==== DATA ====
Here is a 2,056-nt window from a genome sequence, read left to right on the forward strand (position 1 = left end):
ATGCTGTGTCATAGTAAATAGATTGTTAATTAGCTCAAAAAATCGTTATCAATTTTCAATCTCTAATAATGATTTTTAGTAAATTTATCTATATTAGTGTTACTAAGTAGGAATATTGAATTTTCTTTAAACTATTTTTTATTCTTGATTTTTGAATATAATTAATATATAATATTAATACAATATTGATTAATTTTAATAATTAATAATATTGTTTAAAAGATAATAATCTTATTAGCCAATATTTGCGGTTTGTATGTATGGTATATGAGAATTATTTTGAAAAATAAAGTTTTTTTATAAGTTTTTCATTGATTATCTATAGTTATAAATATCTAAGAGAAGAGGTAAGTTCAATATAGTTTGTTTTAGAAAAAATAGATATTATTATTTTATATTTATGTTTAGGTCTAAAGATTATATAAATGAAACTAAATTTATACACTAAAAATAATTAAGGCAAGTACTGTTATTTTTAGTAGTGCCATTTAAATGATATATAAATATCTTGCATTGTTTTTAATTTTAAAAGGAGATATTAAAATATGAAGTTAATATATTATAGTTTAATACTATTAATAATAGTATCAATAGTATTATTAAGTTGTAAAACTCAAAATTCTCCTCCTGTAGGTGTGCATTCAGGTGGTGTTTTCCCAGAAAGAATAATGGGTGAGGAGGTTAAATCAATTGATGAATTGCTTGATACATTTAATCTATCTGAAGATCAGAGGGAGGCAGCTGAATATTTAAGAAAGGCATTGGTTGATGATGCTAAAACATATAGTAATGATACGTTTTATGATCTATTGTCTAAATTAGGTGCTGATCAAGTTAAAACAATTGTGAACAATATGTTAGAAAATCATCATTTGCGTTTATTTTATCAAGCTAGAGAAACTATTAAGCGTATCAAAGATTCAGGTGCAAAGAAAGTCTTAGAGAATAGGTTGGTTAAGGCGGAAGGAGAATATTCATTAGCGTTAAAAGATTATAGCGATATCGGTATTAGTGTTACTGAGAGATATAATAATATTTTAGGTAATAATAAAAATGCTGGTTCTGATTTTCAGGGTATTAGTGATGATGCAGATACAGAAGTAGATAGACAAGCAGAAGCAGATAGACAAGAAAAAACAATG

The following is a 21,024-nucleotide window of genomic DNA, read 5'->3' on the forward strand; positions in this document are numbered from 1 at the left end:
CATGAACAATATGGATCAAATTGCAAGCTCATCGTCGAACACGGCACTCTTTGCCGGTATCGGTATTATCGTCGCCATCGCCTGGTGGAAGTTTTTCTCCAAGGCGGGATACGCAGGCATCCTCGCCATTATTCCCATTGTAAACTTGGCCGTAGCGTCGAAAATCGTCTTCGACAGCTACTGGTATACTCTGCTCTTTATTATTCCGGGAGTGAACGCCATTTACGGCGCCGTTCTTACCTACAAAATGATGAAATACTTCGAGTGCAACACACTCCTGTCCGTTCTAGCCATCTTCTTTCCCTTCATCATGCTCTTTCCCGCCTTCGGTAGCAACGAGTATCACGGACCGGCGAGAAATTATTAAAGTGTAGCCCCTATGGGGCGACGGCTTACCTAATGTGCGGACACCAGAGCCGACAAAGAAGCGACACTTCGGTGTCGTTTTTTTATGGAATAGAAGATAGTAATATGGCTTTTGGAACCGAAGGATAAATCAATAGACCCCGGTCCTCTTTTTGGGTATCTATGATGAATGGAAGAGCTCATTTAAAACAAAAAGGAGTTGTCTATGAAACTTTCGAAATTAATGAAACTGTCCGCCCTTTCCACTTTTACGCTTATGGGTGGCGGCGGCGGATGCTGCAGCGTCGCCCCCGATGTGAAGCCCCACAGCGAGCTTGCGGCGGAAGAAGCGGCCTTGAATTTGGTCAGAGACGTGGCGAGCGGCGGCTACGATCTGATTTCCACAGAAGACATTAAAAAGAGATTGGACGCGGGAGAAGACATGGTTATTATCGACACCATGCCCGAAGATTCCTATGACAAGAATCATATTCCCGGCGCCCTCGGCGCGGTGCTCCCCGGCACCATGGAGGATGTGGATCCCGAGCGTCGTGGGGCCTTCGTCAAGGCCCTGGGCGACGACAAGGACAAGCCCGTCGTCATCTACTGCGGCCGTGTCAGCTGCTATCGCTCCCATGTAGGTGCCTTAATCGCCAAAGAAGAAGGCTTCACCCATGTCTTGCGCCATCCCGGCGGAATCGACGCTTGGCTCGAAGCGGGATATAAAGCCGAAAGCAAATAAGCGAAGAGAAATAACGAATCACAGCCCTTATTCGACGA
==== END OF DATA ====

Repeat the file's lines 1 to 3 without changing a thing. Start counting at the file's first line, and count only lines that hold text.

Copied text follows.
Here is a 2,056-nt window from a genome sequence, read left to right on the forward strand (position 1 = left end):
ATGCTGTGTCATAGTAAATAGATTGTTAATTAGCTCAAAAAATCGTTATCAATTTTCAATCTCTAATAATGATTTTTAGTAAATTTATCTATATTAGTGTTACTAAGTAGGAATATTGAATTTTCTTTAAACTATTTTTTATTCTTGATTTTTGAATATAATTAATATATAATATTAATACAATATTGATTAATTTTAATAATTAATAATATTGTTTAAAAGATAATAATCTTATTAGCCAATATTTGCGGTTTGTATGTATGGTATATGAGAATTATTTTGAAAAATAAAGTTTTTTTATAAGTTTTTCATTGATTATCTATAGTTATAAATATCTAAGAGAAGAGGTAAGTTCAATATAGTTTGTTTTAGAAAAAATAGATATTATTATTTTATATTTATGTTTAGGTCTAAAGATTATATAAATGAAACTAAATTTATACACTAAAAATAATTAAGGCAAGTACTGTTATTTTTAGTAGTGCCATTTAAATGATATATAAATATCTTGCATTGTTTTTAATTTTAAAAGGAGATATTAAAATATGAAGTTAATATATTATAGTTTAATACTATTAATAATAGTATCAATAGTATTATTAAGTTGTAAAACTCAAAATTCTCCTCCTGTAGGTGTGCATTCAGGTGGTGTTTTCCCAGAAAGAATAATGGGTGAGGAGGTTAAATCAATTGATGAATTGCTTGATACATTTAATCTATCTGAAGATCAGAGGGAGGCAGCTGAATATTTAAGAAAGGCATTGGTTGATGATGCTAAAACATATAGTAATGATACGTTTTATGATCTATTGTCTAAATTAGGTGCTGATCAAGTTAAAACAATTGTGAACAATATGTTAGAAAATCATCATTTGCGTTTATTTTATCAAGCTAGAGAAACTATTAAGCGTATCAAAGATTCAGGTGCAAAGAAAGTCTTAGAGAATAGGTTGGTTAAGGCGGAAGGAGAATATTCATTAGCGTTAAAAGATTATAGCGATATCGGTATTAGTGTTACTGAGAGATATAATAATATTTTAGGTAATAATAAAAATGCTGGTTCTGATTTTCAGGGTATTAGTGATGATGCAGATACAGAAGTAGATAGACAAGCAGAAGCAGATAGACAAGAAAAAACAATG

The following is a 21,024-nucleotide window of genomic DNA, read 5'->3' on the forward strand; positions in this document are numbered from 1 at the left end: